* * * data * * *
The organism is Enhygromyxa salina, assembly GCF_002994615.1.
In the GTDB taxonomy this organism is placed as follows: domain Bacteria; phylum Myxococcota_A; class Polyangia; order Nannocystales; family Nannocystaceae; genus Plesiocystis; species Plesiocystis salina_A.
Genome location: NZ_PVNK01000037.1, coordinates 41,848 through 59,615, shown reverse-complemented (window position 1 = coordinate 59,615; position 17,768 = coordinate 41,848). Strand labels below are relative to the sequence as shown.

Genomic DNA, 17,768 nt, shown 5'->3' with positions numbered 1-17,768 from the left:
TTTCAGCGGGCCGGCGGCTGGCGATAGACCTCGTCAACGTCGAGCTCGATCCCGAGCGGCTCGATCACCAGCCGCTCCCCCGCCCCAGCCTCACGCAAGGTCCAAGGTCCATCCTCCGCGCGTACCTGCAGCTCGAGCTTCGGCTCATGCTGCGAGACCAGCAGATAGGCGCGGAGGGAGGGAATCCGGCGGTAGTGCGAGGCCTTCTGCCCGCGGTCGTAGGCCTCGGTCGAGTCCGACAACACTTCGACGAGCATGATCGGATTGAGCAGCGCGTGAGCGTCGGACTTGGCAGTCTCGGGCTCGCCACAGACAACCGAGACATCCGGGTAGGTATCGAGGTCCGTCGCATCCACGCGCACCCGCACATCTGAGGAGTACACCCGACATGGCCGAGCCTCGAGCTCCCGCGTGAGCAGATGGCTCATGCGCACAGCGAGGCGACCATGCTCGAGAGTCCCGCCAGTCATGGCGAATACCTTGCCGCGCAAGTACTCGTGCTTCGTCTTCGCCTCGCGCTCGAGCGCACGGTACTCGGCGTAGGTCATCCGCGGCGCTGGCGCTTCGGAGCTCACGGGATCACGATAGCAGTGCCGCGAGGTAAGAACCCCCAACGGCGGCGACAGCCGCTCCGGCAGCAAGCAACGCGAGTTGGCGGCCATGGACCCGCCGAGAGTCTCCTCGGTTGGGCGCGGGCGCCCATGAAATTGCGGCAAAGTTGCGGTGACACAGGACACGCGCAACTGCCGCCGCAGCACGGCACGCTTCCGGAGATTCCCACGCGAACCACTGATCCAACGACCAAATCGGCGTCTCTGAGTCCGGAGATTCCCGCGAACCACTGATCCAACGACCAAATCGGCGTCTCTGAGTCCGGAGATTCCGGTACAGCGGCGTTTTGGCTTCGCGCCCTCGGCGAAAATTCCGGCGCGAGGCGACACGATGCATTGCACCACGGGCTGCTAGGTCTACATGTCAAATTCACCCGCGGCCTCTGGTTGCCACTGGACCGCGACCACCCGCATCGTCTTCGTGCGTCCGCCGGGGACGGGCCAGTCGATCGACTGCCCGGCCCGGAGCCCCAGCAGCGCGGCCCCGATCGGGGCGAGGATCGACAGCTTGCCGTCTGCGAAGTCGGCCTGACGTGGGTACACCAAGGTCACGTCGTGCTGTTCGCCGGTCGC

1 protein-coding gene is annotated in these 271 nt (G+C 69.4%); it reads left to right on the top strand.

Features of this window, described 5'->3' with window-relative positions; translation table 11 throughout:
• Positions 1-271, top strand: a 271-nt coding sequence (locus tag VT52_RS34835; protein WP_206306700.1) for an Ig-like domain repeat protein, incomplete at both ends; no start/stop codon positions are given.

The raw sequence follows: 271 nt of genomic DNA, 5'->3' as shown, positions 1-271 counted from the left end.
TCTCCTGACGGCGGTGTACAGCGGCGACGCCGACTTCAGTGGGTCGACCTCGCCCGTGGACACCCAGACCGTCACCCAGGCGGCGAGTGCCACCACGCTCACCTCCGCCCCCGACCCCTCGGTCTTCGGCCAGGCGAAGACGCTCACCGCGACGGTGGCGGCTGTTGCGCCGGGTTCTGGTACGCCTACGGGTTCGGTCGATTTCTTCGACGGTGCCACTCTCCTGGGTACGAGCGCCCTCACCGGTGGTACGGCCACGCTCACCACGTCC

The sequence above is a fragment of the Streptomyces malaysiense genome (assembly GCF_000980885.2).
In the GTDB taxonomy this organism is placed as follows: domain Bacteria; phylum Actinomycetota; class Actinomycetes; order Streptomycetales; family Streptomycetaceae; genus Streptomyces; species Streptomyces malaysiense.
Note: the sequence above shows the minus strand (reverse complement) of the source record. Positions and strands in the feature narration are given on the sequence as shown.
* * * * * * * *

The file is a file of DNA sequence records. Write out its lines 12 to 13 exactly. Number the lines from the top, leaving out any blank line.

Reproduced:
In the GTDB taxonomy this organism is placed as follows: domain Bacteria; phylum Actinomycetota; class Actinomycetes; order Streptomycetales; family Streptomycetaceae; genus Streptomyces; species Streptomyces malaysiense.
Note: the sequence above shows the minus strand (reverse complement) of the source record. Positions and strands in the feature narration are given on the sequence as shown.